How To Keep Your Emails Private

Anti-piracy advocates tend to attract a lot of ire from a very tech-savvy audience. A group of users at the famous forum site 4Chan has been targeting various pro-copyright groups with denial of service attacks.

Typically, denial of service attacks are annoying but little more. They work by overloading a server or firewall with too many requests until legitimate requests get turned away. This can pull the site down for a few hours, but is easily solved by moving the site to a new server.

And that is pretty much what happened to most of the sites on 4Chan’s hit list, including the RIAA, MPAA and other organizations across the globe.

However, one company, a UK law firm named ACS:Law has suffered much more dire consequences. When its server came back online, it accidentally published thousands of confidential emails that were immediately downloaded and placed on file sharing sites. Disaster!

Now, piracy advocates are having a field day going through the emails, sharing financial information about the company and sharing personal emails from the owner.

It’s a reminder just how easily our digital private lives can become public and why we, as webmasters and hosting customers need to understand just how sensitive much of our digital information is.

NEVER Think of Emails as 100% Private

The problem with email is that it is goes by the name of ‘private’. You should never say something in email you don’t want to end up on the evening news. However, most people trust that their correspondence via email will remain between themselves and whoever they send it to.

Even if we don’t say anything too explosive in email we still use it for a great deal of personal and business communication. We talk to our spouses, girlfriends, parents, siblings, clients, business partners and more. Though the contents of one or two emails might not be very revealing, an entire archive of mail, such as what was leaked for ACS:Law, can be very damning.

Even if you are careful about the data you send via email, anyone with motivation and access to an archive can probably learn a great deal of private information about you. In this regard, email is very similar to search data, much like the information AOL leaked “anonymously” a few years ago.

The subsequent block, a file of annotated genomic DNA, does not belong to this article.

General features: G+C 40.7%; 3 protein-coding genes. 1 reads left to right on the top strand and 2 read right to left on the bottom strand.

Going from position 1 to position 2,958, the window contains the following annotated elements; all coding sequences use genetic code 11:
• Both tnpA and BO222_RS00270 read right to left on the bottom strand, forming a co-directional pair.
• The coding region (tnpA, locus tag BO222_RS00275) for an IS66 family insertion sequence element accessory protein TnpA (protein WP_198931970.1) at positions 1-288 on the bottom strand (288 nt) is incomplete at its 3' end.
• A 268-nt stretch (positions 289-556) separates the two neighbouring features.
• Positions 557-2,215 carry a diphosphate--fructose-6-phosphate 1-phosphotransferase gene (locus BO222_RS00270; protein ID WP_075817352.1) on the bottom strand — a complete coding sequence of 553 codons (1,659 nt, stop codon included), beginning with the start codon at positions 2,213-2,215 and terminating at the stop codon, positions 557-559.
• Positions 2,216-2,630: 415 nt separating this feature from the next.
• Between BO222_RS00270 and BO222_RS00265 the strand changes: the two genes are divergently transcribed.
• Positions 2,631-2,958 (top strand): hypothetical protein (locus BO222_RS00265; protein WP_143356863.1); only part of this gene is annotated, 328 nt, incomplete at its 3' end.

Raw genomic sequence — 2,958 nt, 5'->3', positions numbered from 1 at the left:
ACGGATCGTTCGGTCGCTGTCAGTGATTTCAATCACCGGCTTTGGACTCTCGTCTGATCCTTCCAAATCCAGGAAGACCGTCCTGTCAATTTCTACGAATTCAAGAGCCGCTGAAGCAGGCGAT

To avoid this kind of scandal, consider moving your email off your server and onto a service such as Google Apps.

Why Web Server Email is a Bad Idea

Though nearly every host offers free email with their account, many providers, including VPS and dedicated server providers, put the email server on the same physical machine as the Web server.

This private data is now sitting on a publicly-accessible machine. If a security flaw is found in the Web server, the database server, the operating system or anything else, your email is suddenly up for grabs. Further, as ACS:Law found out, a poorly-configured server can make it SO MUCH WORSE.

The foolproof solution? Ensure that your email is not on the same server as your site.

Many larger shared hosts do this already by using separate servers for emails. However, dedicated solutions such as Google Apps take it a step further, segregating the email storage from the Web and using intermediary servers to communicate with clients and Web interfaces. Not only does this secure your mail, it also speeds up your access.

Any separation of email server from Web is a good move, even if it is just to a different machine in the same datacenter. Fewer potential security holes helps keep your email private and protects your Web server in the event your email server somehow gets attacked.

In other words: don’t put your eggs in one basket!

Bottom Line

The case of ACS:Law illustrates exactly how critical email is. The story gets even worse for the company as they may be fined for divulging all this private information, even though they did so unintentionally.

If you want your email to stay as private as possible, it makes sense to keep it off of a machine that is publicly accessible and put it somewhere that is a reasonable distance away from your potentially vulnerable server.

Although this won’t guarantee that your email is completely safe, it adds another level of protection. The more levels, the better: it really is that simple.

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